I had my first dive into dance in front of the old stereo in our living room as a 4-year old to classical music, conducting and embodying how the music felt inside my body. My next memory of dance as a delicious experience was with a black woman in our kitchen in South Africa to township jazz. It was exhilarating for my body moving around without the usual white adult concerned look. Dance disappeared from my life in a country where Apartheid and the church crushed all freedom from the body until I rediscovered it in my early twenties - dancing, sex and drugs - oh the necessary evils! In my thirties in Cape Town at the annual company Christmas get together, I got the name ‘the whitey that can dance’. Little did I know that emigrating to Edinburgh would be my path into deep dance in ways I could never imagine.
My first 5Rhythms class was with Barbara (Iona) in Edinburgh. I had no idea what to expect, I loved the music, but I was overwhelmed – people seemed to know each other well, each doing their own unique thing without holding back. This way of dancing was a new language for me…what the heck! I didn’t return until 3 months later – my shyness held me back, I was definitely not out there on the dance floor. Gabrielle’s words to me during my teacher training were, ‘why are you hiding?’. I am still dancing that inquiry in many ways, shapes, and pauses. It has been a journey of self-discovery, running away and returning, often just knowing the beat will hold me when I can’t do that.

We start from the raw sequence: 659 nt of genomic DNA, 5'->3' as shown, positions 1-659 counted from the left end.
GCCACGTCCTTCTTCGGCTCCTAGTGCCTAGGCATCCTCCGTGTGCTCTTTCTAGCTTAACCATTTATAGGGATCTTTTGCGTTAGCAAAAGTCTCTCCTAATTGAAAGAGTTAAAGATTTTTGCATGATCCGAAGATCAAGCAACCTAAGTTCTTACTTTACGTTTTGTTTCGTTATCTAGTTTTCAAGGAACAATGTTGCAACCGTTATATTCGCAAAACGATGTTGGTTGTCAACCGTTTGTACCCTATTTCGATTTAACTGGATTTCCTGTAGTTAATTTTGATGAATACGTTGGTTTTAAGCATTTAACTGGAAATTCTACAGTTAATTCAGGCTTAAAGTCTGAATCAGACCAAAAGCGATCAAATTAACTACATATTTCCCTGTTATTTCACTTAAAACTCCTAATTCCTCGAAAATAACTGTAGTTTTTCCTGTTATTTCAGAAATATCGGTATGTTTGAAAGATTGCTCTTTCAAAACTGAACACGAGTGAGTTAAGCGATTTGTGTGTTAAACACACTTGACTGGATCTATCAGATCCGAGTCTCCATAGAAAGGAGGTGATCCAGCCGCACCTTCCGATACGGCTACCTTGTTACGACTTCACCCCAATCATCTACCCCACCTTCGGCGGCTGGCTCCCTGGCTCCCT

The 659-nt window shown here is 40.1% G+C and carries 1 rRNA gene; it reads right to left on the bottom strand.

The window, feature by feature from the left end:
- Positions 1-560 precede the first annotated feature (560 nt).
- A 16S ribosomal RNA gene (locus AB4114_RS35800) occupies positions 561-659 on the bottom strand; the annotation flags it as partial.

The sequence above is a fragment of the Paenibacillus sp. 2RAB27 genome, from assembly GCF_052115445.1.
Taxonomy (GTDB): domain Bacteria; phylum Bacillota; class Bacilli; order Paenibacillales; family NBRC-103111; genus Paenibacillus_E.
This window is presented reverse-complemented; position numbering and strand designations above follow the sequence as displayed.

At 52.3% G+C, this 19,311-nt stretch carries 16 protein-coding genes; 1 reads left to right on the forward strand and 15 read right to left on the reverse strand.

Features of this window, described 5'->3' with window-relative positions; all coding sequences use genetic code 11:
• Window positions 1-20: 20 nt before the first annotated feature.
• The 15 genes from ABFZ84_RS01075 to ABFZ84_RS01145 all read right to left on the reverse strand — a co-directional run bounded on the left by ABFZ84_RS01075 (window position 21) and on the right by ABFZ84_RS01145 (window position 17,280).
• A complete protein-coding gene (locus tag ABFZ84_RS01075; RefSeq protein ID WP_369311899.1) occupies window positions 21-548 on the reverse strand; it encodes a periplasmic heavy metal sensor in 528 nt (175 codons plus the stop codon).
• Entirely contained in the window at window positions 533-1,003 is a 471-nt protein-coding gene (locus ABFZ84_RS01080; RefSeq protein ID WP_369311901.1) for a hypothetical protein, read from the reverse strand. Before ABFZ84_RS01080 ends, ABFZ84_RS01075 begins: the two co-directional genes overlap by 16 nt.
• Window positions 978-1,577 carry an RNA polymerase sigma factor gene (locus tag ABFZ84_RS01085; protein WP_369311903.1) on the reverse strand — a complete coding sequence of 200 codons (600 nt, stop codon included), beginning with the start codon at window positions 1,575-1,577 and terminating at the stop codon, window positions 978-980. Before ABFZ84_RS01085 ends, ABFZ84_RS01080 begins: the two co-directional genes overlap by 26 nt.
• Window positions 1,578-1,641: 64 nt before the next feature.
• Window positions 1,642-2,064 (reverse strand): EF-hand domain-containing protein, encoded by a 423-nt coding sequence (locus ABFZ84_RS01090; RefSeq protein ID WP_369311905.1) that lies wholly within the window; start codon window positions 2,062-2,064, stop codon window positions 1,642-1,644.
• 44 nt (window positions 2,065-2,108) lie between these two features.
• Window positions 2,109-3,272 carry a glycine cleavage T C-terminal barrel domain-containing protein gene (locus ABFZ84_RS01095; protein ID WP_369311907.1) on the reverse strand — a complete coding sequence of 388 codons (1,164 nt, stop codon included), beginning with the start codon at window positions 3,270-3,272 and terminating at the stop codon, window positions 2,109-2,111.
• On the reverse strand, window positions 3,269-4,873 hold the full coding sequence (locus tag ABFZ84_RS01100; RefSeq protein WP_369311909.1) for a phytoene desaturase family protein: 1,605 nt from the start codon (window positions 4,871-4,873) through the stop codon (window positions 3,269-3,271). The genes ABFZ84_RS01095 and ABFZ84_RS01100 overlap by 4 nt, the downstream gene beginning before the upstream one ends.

I met Gabrielle in London at a massive dance event. I hovered in a corner, but her voice held me captive in the beat and in my body. I was inspired and enthralled by, and adored this beautiful woman on the stage, and scared witless by her at the same time. She was the all-knowing, a goddess that could see into my soul. Now, after years of dancing, teaching and exploring my deeper psyche I know she had travelled to places I had yet to discover. By entering the dance with care and determination when I teach, Gabrielle is always right behind me. I can feel into my creative edges, knowing that those I am dancing with are equally challenged by their creative edges. It has been and still is my mission to tap into the creative dreaming in the dance – to discover our whole self, to live this authentic self that the world needs. This is how we change, not just ourselves and our relationships, but the world.
Dropping into our creativity with the dance and other art forms give us the opportunity to get to know new facets of ourselves. In the workshop Drawn to Dance, which I co-teach with the artist, Jenny Smith, we combine dance with paper cut outs and body paint.